From the title, you can infer today’s article is going to be about a pretty subjective topic. How do we evaluate the enjoyment people are having during EDH games? There are many different ways to determine “fun” during games; for the competitive player, this often means playing as well as possible and winning.
For our purposes, we are aiming for more casual games where everyone enjoys themselves. This is a bit trickier to pin down and accurately assess; sure, if I could get my playgroup to cooperate, I could use Likert scales to properly assess how much fun my group is having, but of course, this would probably also directly stop fun from happening to begin with. What is a geek to do?
Aside from asking more rhetorical questions, I started trying to notice what changed during our new points league. Were the changes working? I saw a few things emerge:
- People were playing more games
- People were actually discussing how close someone was to an achievement and how awesome it would be to pull it off
- People tell stories about their games
Let’s take a look at these one by one.
Playing More Games
Pretty straightforward here – we play more. I’m convinced I’m a rare breed of Magic player—I hate trading. It is tedious and boring. Before smartphones, it was, “I value these of yours at X, and you value this of mine at X…deal? Good. Handshake. Done!”
But now, it’s a freaking financial transaction, with everyone ensuring that no one gets the shaft on even minor value. (Now, I’m not advocating ripping each other off here, but just lamenting how little I like trading in this day and age.) Most importantly, though, it takes away from gaming. I can really only play Magic once a week; I’m hoping to adjust my schedule to increase that, but it seems unlikely right now. I used to cringe whenever people cracked open trade binders because it would be an hour before I could play again.
Now, people want to play! Trades get put on hold to get into a game. Imagine it – people putting down trade binders to actually play a beloved game. Take that, grumpy gamers!
Honestly, this warmed my little gamer heart. I put a lot of time into the point system we are currently using (possibly too much time, but it was for SCIENCE!, right?), so hearing other players talking about how they can pull of a given award is just awesome. We also have people discussing different awards at the end of nearly every game. For me, this is evidence that the system is not a burden and the players are engaging with it.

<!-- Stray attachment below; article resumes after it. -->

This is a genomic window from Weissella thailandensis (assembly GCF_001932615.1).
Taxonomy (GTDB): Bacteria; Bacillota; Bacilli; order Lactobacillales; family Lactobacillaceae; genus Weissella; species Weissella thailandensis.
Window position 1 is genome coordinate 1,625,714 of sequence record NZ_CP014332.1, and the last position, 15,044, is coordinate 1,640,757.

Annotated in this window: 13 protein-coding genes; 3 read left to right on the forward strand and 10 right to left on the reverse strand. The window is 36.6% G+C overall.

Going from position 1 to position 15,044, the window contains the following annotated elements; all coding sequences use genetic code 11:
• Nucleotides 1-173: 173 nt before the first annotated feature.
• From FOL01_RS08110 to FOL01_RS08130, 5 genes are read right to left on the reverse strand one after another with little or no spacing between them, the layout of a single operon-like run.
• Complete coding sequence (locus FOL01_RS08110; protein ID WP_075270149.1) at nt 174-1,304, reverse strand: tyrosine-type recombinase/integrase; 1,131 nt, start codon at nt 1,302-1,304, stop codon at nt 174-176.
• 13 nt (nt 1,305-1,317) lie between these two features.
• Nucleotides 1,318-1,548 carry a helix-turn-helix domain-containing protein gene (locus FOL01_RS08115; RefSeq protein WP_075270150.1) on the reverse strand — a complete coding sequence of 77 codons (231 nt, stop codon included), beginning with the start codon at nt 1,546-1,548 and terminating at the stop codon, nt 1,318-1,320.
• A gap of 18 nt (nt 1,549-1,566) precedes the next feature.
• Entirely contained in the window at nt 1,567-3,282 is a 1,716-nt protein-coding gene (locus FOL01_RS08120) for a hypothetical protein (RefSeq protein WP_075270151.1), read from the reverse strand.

In the Twitterverse, I have stated a few times that EDH is about stories. Breaking the format is easy, but winning in a way that your buddies tell their friends about…that is the success story. We are now starting to get that more and more. Before the point system, the games were a little dry. Now, we have games more focused on keeping things moving and less on winning at all costs.
Getting to hear about other games and cool plays is a great social aspect of EDH. I really enjoy it, so this is excellent for me. I also am finding great success in how people are starting to tell their stories around the point system specifically. The best part? We haven’t even implemented it yet! We are still testing. How awesome am I?
…Okay, okay… toning it down.
Really, getting stories shared is wonderful. Prior to the point system, people would finish a game and then immediately begin trading again. Now, players are still watching their games when eliminated, discussing cool plays, and helping each other with deck suggestions. The store is moving in a very positive direction, and I can’t wait to see what’s next.
The Next Stop
Thoughts, comments, criticisms? Do you have any similar experiences or things you enjoy seeing in your playgroup? Drop a comment. (Heck – let me know how self-indulgent this post was compared to previous ones before returning to more regularly scheduled programming.)
I am fairly certain the next Evolving a Playgroup post will be discussing the “Poker” section of the point system. There are a few awards named after Poker (and Blackjack) hands. These awards are more difficult to get, but create really awesome situations. Stay tuned while I go into a bit more detail on why I chose the ones we’re using, and the effect they’re having on the group.